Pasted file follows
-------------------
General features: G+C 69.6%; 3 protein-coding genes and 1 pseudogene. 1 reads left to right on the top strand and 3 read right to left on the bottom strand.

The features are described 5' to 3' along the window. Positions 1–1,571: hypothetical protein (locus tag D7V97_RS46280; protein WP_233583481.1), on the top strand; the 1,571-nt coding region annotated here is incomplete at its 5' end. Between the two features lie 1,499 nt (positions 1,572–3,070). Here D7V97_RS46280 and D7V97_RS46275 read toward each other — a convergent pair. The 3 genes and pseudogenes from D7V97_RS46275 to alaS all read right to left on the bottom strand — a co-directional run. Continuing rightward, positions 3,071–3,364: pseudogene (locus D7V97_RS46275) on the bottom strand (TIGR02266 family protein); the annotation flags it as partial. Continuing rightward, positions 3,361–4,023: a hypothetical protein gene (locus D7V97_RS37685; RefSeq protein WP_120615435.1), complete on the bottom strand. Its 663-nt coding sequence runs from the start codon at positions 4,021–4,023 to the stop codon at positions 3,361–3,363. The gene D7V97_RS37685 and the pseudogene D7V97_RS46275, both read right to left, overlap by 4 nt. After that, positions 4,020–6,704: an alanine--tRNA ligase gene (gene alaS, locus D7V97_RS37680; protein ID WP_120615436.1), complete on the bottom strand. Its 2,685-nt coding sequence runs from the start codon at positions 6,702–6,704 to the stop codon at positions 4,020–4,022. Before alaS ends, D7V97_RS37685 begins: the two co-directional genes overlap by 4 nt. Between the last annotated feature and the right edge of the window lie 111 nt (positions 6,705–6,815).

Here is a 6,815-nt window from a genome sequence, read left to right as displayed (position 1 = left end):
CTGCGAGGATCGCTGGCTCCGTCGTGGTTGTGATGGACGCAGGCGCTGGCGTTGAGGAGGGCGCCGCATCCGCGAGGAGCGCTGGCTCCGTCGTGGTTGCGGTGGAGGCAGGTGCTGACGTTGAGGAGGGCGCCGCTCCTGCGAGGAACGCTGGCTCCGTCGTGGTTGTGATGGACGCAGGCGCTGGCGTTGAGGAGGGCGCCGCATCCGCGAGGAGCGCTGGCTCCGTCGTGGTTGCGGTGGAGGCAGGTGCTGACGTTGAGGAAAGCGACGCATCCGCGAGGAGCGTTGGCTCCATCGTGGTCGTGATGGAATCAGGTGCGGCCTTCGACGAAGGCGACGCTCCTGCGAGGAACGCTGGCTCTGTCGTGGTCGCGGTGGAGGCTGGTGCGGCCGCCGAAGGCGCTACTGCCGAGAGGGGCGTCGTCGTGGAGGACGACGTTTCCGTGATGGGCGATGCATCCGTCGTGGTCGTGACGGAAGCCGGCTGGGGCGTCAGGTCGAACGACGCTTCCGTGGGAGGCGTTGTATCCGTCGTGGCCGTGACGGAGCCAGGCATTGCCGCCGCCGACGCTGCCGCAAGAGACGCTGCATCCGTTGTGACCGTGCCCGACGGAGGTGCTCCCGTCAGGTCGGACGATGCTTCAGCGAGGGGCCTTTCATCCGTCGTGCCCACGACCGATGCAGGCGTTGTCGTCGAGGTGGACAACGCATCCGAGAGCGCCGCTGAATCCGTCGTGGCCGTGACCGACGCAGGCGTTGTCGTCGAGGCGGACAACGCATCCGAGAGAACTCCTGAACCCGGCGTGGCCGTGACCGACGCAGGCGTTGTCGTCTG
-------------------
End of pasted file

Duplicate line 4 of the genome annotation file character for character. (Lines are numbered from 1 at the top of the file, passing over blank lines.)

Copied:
CTGCGAGGATCGCTGGCTCCGTCGTGGTTGTGATGGACGCAGGCGCTGGCGTTGAGGAGGGCGCCGCATCCGCGAGGAGCGCTGGCTCCGTCGTGGTTGCGGTGGAGGCAGGTGCTGACGTTGAGGAGGGCGCCGCTCCTGCGAGGAACGCTGGCTCCGTCGTGGTTGTGATGGACGCAGGCGCTGGCGTTGAGGAGGGCGCCGCATCCGCGAGGAGCGCTGGCTCCGTCGTGGTTGCGGTGGAGGCAGGTGCTGACGTTGAGGAAAGCGACGCATCCGCGAGGAGCGTTGGCTCCATCGTGGTCGTGATGGAATCAGGTGCGGCCTTCGACGAAGGCGACGCTCCTGCGAGGAACGCTGGCTCTGTCGTGGTCGCGGTGGAGGCTGGTGCGGCCGCCGAAGGCGCTACTGCCGAGAGGGGCGTCGTCGTGGAGGACGACGTTTCCGTGATGGGCGATGCATCCGTCGTGGTCGTGACGGAAGCCGGCTGGGGCGTCAGGTCGAACGACGCTTCCGTGGGAGGCGTTGTATCCGTCGTGGCCGTGACGGAGCCAGGCATTGCCGCCGCCGACGCTGCCGCAAGAGACGCTGCATCCGTTGTGACCGTGCCCGACGGAGGTGCTCCCGTCAGGTCGGACGATGCTTCAGCGAGGGGCCTTTCATCCGTCGTGCCCACGACCGATGCAGGCGTTGTCGTCGAGGTGGACAACGCATCCGAGAGCGCCGCTGAATCCGTCGTGGCCGTGACCGACGCAGGCGTTGTCGTCGAGGCGGACAACGCATCCGAGAGAACTCCTGAACCCGGCGTGGCCGTGACCGACGCAGGCGTTGTCGTCTG